Tell us a bit about you.
My full name is Nikki Odu-Khiran. My father is from Kogi state and my mother is Nigerian-Ghanaian. I was born in Aberdeen Scotland, had my grade school in the USA and finished secondary school in Queens School, Ilorin, after which I studied fashion design technology at the prestigious London College of Fashion, England.
How was Nikki Khiran couture conceived?
I started my label, Nikki Khiran couture, over 20 years ago in London and moved to Nigeria 13 years plus ago to launch my design studio. While in London, I had a lot of encouragement from Nigerians that visited and those I was close to encouraged me to come and open a store in Nigeria. I started coming to Abuja about 7 years ago and doing private viewings for my clients and their friends, and found my work very well received in Abuja. I then decided to expand and open my Abuja store about 2 years ago in Wuse 2 Abuja.
What is your niche market?
The Nikki Khiran woman is self-assured, individualistic and confident; feminine, yet strong and doesn’t follow trends. She’s a real woman with real curves, whether she’s a size 8 or a size 20. Our brand is about timeless, elegant and effortless clothing, for women with real curves, exquisite tailoring in gorgeous fabrics for women who want unique, classy and elegant clothing whether you’re 25 years old or 70.
What kind of challenges have you faced; has the business been profitable?
I think the major challenges I’ve had is lack of basic infrastructure, I’ve had to do everything from scratch, provide alternative source of electricity, get zips, trimmings and fabrics when I travel abroad, so it’s made the cost of production much higher. I also have to deal with staff that have a totally different work ethic and were mere artisans with very little education and little skill that I have had to train from scratch to my level, yet people expect our prices to be less than our counterparts abroad who have everything at their disposal! We also don’t get any funding or help from government bodies or financial institutions, yet in civilized countries fashion is a multibillion dollar industry! Indeed we have a long way to go! But we thank God!
How do you come up with new creations, designs, collections etc?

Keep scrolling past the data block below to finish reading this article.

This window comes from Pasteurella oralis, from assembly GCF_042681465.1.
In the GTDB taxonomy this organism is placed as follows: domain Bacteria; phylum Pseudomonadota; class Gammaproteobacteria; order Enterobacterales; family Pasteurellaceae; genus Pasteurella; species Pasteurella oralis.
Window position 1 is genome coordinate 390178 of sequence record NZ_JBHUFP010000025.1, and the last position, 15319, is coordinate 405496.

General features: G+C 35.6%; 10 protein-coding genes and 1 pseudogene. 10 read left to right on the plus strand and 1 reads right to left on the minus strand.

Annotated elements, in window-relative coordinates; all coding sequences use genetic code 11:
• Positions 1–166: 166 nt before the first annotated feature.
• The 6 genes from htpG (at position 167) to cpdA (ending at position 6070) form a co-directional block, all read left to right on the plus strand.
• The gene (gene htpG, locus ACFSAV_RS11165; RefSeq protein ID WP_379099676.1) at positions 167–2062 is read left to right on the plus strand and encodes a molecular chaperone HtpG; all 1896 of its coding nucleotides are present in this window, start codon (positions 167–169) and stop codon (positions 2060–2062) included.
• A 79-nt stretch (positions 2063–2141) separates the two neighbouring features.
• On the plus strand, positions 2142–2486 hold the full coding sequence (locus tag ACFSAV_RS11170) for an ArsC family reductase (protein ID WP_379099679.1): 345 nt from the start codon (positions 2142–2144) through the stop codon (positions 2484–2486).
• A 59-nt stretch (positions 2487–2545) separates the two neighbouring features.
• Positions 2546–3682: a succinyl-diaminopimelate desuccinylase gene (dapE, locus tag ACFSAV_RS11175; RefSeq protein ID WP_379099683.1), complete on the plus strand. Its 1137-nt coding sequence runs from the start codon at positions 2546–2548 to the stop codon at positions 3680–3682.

Being a naturally creative person, ideas always come to me, especially when I’m relaxed and fabrics inspire me as well as traveling and music.
What is your definition of style?
To me style and elegance are interwoven. Style is knowing what to wear, how to wear it and when to wear it. It’s being confident enough to try different looks and knowing what works for you. It’s elegance, individuality, grace and confidence without trying too hard!
Who are your role models?
My mother is my biggest role model. As far back as 1977 she already had a PhD, was a consummate business woman, homemaker and career woman, she touched everybody’s life’s in a positive way. My other role model is Oprah Winfrey. Her ability to rise above her life’s challenges and become one of the most influential women in the world, her humility and ability to touch people’s lives, without expecting anything back in return makes her a truly awesome woman!
What is your philosophy of life?
Whatever your hands find to do, do with all your might!
What’s next for you and your brand?
I would like to pass on knowledge to the next generation and impact lives; others are still in the pipeline and have not matured.
Do you have any advice for upcoming fashion entrepreneurs like yourself looking to make a mark?
Being a creative person is a gift, it can’t be forced, people tend to copy what others are doing, you might be stylish but that doesn’t make you a fashion designer. Work under an experienced brand for a few years, understudy the person, be teachable, humble, exposure and experience are invaluable. You can never know enough, you must be able to balance creativity with being an entrepreneur, a lot of creative people find it hard to marry the two, so they fail at business, and don’t copy others, dig deep and create your own concepts!